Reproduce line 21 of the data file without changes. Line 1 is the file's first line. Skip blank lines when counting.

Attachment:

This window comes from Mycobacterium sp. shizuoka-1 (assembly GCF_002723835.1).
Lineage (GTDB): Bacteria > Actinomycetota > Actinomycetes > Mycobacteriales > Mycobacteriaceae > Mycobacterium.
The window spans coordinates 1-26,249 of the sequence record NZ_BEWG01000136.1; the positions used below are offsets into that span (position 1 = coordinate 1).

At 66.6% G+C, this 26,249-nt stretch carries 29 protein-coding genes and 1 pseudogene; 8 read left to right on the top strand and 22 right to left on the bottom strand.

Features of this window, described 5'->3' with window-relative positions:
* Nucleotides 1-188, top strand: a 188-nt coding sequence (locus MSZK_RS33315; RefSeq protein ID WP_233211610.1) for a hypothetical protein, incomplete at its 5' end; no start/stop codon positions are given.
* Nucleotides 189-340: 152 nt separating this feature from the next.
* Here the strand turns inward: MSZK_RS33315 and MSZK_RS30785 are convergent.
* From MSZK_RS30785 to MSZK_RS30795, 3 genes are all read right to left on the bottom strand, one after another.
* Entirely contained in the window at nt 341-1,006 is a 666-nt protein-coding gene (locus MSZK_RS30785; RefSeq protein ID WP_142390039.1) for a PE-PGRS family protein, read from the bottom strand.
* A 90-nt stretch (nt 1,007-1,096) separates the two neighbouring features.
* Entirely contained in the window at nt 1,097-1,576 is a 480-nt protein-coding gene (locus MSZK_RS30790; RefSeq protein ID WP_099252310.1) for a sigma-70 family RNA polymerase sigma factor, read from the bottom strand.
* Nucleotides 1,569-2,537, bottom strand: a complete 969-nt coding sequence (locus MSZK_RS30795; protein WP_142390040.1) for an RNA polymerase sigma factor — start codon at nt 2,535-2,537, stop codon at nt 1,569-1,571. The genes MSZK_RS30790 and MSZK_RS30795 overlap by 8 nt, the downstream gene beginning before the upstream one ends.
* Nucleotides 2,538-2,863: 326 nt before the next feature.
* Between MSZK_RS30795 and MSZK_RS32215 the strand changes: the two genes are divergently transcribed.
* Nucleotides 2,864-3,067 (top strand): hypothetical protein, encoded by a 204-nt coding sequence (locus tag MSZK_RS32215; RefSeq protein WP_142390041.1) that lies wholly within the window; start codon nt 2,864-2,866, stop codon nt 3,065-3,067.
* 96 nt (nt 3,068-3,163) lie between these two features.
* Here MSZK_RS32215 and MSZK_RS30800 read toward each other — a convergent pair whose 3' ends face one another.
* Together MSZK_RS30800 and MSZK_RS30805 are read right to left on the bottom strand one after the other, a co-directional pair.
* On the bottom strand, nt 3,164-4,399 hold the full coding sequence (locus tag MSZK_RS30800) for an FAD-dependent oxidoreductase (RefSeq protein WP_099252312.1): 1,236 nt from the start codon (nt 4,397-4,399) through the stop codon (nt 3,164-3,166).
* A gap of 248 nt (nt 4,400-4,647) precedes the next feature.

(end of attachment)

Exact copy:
* A gap of 248 nt (nt 4,400-4,647) precedes the next feature.